After a month in Hyderabad, where the average temperature was around 30-34 degrees celcius, I found Kolkata quite chilly! The temperatures in Kolkata were in their mid 20s and in the night they would drop down to the high teens, but the skies were always blue. They still are! For this, although our flat at the time, didn’t offer much of a view, we were very grateful. Leaving behind the grey of Coventry was not a sacrifice.
We were put up in a block of flats called Eastern High, just off the EM Bypass. From the outside they were clearly distinguishable from their multicoloured patches of colour lighting up the skyline like a festival of flags. On the inside they were spacious and well planned. The decor, however, was not to my taste. As I stepped into the living room, after sighing with relief that I had made it, I smiled wryly to myself. This is what I would have to get used to! Everywhere was dark mahogany stained furnishings; The dining table and four chairs, the sofas and the armchairs all had the same sombre varnish. The upholstery reminded me of Bangladeshi curry houses in the UK, still stuck in the 70s, claret and cream with walls of contrasting hues of orange and green. I despaired! But it was OK, we’d be out of here in a month or so and I just had to get by until then.
I landed on a Saturday, which gave me enough time to find the local shop(s) and get my bearings. My husband had already been here a week and knew of all the local places to eat, as he refused to cook! He had also found a local supermarket, within walking distance.
On Saturday evening, after I recovered from my traumatic journey and the colours of the living room had stopped spinning, we took a walk. We arrived at the relatively small but well stocked ‘Reliance Fresh’ Store and I took in my surroundings. The shelves bore the weight of plastic toys, cooking oil, shampoos and hair serums, clothes, bathmats, spices, cooking utenstils and cutlery (but no butter knives). There was everything and although it was a squash and a squeeze we made it to the check-out with most of what we needed. The bill came to a reasonable Rs2543 and I thought that if we handed the cashier a Rs2600 in notes then we’d be able to get out and get on with the rest of the evening. What I did not know, and I am still unclear as to why, is that when you travel to the supermarket you must, (Now, I’m being really serious about this!) always, always carry change! The cashier instantly, without even opening the till, demanded Rs3. My husband complied without hesitation and I was confused. But this was not the exception, every single trip to the supermarket, without exception has resulted in someone asking for change and it turns out there’s a real shortage of the small silver rupee in tills, despite every single customer having to shell out the changle of change in their wallet or purse!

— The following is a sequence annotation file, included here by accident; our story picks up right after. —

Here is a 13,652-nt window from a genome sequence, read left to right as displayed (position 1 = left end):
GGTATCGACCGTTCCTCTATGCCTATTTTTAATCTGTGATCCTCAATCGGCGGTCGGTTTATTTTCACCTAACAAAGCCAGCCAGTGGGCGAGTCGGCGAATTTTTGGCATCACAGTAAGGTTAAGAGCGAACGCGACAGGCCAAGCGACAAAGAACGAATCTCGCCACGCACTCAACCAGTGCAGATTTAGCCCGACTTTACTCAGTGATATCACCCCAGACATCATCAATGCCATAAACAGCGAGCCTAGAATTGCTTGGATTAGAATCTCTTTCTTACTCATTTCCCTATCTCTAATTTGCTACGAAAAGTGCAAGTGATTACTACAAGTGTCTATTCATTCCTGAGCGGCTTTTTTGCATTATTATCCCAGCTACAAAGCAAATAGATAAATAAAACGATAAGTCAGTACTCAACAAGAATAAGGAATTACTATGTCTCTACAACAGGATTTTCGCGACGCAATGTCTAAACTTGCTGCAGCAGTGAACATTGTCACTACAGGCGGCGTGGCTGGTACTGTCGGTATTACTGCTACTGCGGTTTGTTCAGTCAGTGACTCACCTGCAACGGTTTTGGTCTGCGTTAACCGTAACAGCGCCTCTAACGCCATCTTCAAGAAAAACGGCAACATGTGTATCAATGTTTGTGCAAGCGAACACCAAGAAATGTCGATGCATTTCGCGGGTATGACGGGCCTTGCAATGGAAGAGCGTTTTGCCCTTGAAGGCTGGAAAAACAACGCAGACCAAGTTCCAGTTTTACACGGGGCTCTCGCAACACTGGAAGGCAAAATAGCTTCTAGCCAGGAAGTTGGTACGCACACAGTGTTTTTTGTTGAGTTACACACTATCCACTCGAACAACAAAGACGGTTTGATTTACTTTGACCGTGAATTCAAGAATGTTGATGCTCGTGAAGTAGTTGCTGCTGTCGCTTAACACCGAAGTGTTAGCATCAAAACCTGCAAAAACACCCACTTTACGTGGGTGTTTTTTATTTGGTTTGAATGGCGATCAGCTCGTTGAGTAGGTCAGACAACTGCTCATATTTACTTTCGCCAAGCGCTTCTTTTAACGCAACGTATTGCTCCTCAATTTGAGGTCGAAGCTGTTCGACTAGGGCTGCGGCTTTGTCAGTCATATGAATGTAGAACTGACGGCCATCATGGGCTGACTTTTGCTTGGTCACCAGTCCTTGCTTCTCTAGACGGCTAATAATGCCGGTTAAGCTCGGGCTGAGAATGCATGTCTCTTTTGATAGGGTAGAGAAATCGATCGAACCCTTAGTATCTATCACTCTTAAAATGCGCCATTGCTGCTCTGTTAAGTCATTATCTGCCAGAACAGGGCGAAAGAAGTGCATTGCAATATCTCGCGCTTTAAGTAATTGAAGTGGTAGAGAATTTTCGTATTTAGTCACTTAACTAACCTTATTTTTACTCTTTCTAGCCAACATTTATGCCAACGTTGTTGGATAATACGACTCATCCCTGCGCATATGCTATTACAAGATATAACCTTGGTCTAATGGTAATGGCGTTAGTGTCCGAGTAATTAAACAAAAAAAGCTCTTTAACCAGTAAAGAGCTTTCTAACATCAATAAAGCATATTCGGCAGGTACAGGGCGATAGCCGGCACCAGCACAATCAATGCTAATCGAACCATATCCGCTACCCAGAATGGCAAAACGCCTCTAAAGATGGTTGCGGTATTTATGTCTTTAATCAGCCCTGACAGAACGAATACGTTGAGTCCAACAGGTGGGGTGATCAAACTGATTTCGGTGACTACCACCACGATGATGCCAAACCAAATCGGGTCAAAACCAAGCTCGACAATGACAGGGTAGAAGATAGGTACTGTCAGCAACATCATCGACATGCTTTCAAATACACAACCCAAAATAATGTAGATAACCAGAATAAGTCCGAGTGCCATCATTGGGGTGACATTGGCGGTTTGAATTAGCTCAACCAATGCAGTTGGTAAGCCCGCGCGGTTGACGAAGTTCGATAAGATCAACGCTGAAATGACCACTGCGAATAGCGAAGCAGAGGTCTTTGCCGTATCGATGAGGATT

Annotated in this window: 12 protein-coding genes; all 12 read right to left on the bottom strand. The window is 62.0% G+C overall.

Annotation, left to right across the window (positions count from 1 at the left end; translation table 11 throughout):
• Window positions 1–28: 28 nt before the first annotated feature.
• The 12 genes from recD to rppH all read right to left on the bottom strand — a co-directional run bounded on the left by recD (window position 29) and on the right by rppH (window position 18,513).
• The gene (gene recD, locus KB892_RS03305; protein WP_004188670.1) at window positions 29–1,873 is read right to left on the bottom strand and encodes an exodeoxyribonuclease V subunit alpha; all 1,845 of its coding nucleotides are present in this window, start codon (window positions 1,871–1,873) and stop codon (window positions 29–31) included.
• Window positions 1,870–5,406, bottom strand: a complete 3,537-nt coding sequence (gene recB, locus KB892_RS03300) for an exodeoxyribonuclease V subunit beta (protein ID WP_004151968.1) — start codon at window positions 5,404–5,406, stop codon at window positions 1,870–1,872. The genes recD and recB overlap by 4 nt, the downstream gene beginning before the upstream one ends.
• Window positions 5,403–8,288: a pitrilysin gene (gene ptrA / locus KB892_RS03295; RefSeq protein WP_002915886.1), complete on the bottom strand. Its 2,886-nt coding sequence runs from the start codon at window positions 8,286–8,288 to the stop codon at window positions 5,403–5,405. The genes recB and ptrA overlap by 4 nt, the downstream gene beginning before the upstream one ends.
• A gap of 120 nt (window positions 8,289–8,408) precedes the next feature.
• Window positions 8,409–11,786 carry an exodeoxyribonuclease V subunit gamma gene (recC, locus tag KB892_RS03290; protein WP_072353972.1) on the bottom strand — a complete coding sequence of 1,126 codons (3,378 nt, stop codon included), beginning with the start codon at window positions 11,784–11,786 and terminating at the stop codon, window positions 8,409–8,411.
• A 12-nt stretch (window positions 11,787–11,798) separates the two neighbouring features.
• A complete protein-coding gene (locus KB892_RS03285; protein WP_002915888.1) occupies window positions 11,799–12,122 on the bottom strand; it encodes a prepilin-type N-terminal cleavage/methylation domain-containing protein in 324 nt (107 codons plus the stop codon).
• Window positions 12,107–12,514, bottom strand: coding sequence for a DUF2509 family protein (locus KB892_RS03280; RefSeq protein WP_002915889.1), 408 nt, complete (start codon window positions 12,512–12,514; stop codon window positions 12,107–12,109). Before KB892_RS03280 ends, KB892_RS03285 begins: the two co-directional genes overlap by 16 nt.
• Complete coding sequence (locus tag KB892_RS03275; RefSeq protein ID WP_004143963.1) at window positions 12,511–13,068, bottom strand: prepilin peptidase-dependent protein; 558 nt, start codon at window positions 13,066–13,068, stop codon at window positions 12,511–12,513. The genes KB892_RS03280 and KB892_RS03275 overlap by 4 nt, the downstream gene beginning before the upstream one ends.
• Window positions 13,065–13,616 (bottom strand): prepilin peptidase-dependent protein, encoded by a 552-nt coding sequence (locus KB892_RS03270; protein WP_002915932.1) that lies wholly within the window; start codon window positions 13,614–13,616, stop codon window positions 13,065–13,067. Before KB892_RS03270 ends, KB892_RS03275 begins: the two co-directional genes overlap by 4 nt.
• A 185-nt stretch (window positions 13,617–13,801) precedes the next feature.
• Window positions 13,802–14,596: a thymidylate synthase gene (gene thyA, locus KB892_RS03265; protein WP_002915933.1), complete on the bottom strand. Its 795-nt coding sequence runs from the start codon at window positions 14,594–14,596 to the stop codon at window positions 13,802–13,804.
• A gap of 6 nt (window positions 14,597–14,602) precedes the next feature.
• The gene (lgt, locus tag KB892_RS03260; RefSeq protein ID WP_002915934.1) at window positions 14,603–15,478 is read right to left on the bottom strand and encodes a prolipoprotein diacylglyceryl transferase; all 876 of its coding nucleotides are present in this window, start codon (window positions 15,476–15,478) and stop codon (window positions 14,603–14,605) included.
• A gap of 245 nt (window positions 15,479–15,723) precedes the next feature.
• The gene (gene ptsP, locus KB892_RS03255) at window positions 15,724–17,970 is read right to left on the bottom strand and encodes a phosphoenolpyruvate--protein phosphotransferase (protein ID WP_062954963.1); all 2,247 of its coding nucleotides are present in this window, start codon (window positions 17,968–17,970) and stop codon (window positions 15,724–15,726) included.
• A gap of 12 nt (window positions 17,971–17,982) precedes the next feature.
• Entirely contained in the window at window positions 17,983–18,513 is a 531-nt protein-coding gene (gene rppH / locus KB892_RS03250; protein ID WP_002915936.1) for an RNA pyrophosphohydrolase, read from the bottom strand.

At one point, I refused. It happened to be the in the well known supermarket chain called ‘Big Bazaar’. In my opinion it is very aptly named. It is very big and has, like the ‘Reliance Fresh’ Store, everything you could possibly need except meat and umbrellas. It is set out with cardboard boxes, trolleys and stacks of goods, piled precariously at dangerous angles, ready to topple if knocked by a hurried handbag; a cross between a warehouse and a supermarket. It is not a sophisticated shopping experience.
Anyway, I made my way through the maze of isles to the checkout where the young cashier, who had slightly two slightly older and more moustachioed cashiers behind him, chatting away merrily. One scanned, one chatted and another packed. Eventually, after quite a leisurely pace, the cashier told me the total, I handed him the notes and predictably he asked me for some change. I just couldn’t be bothered, so I point blank refused. I don’t think it’s the done thing here, because he looked quite shocked. “Ek tuk dekhun na, Madam..” “Please check, Madam”. I replied with a curt, “No.” The cashiers looked at each other, not quite sure what to do next. We had reached somewhat of an impasse. Neither of us willing to back down. However I gave him my best teacher look, raised an eyebrow and folded my arms. “Are you trying to tell me, there is no change anywhere in such a big store?”
Reluctantly the cashier sent one of his friends to get me some change from the till opposite. I had won that round but how long could I keep this up?
I have come to the conclusion that someone needs to stand up to these big chains and corporates. Surely it’s time for some change!